3. You can verify that Outlook Anywhere has been enabled in Event Viewer. There should be an Event ID 3006 entry in the Application Log.
Test and troubleshoot Outlook Anywhere (optional)
It can be found at the following URL:
In case the URL ever changes, you could also look for "ExRCA" using your preferred search engine (Bing, Google, etc.).
One pre-requisite is the creation of a user account whose credentials can be used for the various tests. It is recommended to create such an account for testing purposes and then delete the account afterwards so the credentials cannot be reused or misused, presumably by someone who could conceivably access them one way or another.
On the ExRCA homepage, we can select from several tests: ActiveSync, Web Services, Outlook Anywhere, Autodiscover as well as Inbound and Outbound SMTP message flow.
In the context of my migration to Exchange Online, which requires Outlook Anywhere, I'll select the "Outlook Anywhere" test.
I enter the credentials of my test user:
The tool requires us to enter a "verification code" as well. The verification is valid for 30 minutes, after which another verification code must be entered:
I then click on "Perform Test" (in the lower right-hand corner).
The results are displayed...
And I have the option to "Start Over" or "Run Test Again".
The Outlook Anywhere test is successful in this case but let's create a situation where it would fail and then resolve the problem (this is, in fact, the problem I encountered when I performed the test for the first time).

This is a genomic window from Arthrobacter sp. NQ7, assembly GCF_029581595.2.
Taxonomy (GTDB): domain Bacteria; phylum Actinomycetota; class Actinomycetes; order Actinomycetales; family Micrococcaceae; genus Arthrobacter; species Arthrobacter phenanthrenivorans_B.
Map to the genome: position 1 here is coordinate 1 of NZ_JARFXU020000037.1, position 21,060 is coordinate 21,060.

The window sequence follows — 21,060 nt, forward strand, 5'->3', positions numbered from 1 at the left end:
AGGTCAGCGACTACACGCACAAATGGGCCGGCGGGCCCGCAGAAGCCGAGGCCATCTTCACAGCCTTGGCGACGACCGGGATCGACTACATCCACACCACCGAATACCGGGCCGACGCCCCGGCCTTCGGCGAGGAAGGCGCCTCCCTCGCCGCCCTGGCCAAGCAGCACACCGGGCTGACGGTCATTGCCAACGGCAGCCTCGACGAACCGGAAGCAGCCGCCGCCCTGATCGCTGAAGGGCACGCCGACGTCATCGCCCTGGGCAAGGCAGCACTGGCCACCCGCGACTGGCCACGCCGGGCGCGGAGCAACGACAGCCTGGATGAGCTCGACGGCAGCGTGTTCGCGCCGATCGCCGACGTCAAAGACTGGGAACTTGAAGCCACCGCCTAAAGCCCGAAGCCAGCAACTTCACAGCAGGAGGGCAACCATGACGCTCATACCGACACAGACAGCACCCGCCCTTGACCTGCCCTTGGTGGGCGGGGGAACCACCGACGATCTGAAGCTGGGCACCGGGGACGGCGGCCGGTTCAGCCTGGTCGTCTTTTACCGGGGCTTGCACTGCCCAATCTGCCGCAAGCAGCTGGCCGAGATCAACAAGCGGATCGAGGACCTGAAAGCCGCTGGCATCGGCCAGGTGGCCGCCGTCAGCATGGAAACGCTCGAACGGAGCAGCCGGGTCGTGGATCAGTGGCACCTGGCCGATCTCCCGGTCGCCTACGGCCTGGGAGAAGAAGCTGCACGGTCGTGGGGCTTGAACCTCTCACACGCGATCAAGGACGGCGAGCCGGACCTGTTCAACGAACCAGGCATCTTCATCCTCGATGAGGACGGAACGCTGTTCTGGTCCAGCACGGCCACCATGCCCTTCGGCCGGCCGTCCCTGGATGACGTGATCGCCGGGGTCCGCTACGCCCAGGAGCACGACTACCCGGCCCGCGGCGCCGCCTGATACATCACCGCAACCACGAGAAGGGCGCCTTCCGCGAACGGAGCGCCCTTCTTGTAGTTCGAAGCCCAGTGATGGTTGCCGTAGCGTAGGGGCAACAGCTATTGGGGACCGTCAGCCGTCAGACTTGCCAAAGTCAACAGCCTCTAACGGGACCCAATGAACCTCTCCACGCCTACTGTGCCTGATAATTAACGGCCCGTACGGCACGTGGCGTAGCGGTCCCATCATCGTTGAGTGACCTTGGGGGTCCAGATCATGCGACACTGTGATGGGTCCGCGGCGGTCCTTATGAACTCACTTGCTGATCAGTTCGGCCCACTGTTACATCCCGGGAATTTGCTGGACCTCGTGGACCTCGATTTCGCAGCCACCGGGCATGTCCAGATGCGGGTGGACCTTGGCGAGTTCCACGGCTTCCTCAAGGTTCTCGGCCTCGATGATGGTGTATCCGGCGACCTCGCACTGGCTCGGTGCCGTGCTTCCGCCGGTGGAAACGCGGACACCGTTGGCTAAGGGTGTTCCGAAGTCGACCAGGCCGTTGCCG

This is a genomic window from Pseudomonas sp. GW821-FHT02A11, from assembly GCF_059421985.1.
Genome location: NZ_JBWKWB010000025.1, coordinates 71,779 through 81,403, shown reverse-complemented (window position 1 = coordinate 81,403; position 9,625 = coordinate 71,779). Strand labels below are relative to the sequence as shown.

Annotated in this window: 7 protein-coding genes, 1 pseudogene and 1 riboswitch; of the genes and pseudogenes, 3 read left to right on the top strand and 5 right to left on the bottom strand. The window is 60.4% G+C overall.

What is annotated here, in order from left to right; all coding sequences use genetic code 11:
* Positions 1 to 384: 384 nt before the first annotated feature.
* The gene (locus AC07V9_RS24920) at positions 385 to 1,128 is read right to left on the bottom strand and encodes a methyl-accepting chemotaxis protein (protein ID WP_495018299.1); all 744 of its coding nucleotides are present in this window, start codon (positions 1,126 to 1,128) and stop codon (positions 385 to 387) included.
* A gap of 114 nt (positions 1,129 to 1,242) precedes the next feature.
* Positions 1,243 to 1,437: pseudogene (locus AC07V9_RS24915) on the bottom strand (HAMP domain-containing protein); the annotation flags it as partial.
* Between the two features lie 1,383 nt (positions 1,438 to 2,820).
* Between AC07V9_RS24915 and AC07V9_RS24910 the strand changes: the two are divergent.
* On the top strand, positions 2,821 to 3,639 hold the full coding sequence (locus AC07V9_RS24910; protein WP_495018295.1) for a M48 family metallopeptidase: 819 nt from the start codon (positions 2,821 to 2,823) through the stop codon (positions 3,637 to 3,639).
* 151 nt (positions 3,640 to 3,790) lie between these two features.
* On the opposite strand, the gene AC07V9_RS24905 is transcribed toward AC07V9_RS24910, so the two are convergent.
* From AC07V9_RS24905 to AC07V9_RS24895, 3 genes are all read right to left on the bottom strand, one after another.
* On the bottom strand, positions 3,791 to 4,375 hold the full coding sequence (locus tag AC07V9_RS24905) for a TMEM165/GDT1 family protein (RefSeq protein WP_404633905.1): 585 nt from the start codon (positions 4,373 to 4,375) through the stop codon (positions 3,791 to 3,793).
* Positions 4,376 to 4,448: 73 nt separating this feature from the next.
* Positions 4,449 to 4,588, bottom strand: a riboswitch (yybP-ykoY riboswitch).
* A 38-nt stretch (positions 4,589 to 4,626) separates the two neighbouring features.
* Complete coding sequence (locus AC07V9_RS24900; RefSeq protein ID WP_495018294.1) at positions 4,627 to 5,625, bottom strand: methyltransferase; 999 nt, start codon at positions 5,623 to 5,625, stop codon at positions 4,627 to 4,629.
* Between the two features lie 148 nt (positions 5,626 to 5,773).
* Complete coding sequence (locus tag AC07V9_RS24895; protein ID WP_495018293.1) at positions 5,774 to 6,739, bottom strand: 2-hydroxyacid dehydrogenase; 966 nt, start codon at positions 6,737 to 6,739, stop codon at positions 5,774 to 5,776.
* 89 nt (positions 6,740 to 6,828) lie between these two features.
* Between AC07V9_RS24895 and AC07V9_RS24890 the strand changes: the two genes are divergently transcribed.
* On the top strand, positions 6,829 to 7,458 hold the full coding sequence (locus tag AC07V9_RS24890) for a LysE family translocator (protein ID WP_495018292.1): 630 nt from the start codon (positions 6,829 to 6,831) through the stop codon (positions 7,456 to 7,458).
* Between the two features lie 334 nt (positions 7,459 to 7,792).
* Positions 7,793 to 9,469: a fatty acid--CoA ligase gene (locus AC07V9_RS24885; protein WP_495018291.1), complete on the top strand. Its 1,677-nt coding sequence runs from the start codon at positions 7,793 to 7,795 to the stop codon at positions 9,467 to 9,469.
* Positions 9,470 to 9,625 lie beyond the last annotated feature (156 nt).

In this scenario, we are running Exchange 2007 (SP3) on a Windows 2008 (SP2) server. By default, a component known as the RPCProxy attempts to connect, preferably with IPv6, to a component known as the DSProxy that... does not listen for IPv6 connections.
This produces the following error message:
- Type 0 to enable all IPv6 components. (Windows default setting)
- Type 0xffffffff to disable all IPv6 components except the IPv6 loopback interface. This value also configures Windows to prefer using IPv4 over IPv6 by changing entries in the prefix policy table.
- Type 0x20 to prefer IPv4 over IPv6 by changing entries in the prefix policy table.
- Type 0x10 to disable IPv6 on all nontunnel interfaces (both LAN and Point-to-Point Protocol [PPP] interfaces).
- Type 0x01 to disable IPv6 on all tunnel interfaces. These include Intra-Site Automatic Tunnel Addressing Protocol (ISATAP), 6to4, and Teredo.
- Type 0x11 to disable all IPv6 interfaces except for the IPv6 loopback interface.